A word of caution is in order. Don't go overboard with hashtags. Use only one (two at the most). Why? Because--believe it or not--smart people out there have done studies on hashtags and their usage. What did they discover? That using three hashtags or more can actually cause people to lose interest. And that's the last thing a writer wants.
4. Use your contacts
This one also has to do with spreading the word to help your article find a bigger audience. What do you do if you don't have access to an 'Influencer?' What do you do then? Uh?
It's not that hard. In fact, it's quite easy.
What you have to do is enlist the help of those "normal," non-influencer, human beings out there that are already in your network (think Facebook friends; think people in your smartphone Contact Lists!).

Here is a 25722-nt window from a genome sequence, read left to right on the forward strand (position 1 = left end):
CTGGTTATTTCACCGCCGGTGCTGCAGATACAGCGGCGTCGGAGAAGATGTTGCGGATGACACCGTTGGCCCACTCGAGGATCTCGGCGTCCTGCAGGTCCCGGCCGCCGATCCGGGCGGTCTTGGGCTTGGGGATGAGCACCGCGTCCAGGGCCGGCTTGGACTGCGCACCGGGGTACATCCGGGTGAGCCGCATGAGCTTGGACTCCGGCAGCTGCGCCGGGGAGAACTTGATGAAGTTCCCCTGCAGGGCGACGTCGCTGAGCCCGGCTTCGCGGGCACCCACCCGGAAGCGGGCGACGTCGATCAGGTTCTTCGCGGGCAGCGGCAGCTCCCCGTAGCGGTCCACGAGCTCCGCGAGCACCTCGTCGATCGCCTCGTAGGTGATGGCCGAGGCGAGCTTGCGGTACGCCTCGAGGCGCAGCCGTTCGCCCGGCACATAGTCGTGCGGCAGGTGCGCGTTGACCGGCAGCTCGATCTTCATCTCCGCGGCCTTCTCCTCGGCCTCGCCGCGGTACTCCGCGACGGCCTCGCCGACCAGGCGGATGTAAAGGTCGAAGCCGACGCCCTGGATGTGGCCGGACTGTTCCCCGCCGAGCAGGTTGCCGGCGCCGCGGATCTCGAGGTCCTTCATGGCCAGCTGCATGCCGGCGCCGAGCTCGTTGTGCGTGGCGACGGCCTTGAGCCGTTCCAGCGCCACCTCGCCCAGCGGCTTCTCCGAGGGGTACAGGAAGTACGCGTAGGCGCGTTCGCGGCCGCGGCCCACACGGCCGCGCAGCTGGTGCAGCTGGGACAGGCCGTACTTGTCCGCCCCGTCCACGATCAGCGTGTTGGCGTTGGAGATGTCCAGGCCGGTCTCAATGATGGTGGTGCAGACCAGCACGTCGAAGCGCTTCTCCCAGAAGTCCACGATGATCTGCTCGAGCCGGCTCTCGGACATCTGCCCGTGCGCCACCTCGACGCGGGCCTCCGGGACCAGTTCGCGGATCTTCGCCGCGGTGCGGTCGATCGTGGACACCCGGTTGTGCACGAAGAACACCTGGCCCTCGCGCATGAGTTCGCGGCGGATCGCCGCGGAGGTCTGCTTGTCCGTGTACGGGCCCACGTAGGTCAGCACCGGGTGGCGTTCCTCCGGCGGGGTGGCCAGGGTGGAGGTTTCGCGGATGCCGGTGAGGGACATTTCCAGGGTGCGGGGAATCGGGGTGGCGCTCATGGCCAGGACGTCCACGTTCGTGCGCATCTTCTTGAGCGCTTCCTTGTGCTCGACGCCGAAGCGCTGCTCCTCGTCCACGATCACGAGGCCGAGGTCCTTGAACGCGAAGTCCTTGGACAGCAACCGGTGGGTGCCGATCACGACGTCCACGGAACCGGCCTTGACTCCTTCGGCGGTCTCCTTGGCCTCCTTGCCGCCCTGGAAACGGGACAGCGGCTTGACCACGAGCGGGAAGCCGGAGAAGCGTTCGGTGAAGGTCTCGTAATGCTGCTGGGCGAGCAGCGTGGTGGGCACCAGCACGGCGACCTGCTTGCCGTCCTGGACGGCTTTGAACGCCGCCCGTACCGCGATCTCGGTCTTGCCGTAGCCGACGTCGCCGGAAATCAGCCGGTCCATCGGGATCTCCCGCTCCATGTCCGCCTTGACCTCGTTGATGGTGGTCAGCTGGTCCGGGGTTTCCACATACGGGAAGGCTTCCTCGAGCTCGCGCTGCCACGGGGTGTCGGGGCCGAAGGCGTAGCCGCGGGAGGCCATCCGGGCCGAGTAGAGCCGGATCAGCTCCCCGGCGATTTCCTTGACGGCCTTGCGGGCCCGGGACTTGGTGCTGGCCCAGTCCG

Share the article with them, and ask them to turn around and share it with their own followers (we're living in a connected world. It behooves us to make use of those connections).
And not that I'm asking you to bribe every one of your contacts (or to pester them with requests regarding your work) but it would be nice if you--from time to time- took them out for coffee as a way of saying "Thank you."
Last but not least, you need to take time out to make contact (interact, engage) with those readers that take the time to comment on your article. You don't have to write another article in response to their comment (though that could only help you), but even a quick "Thank you" note will suffice.
Responding to readers' comments will let them know that there's actually a human being at the other end; that it's not a bot putting out words into the ether every so many days.
Courage dear readers, and keep writing!
Article Source: http://EzineArticles.com/expert/Pedro_Vasquez/2315591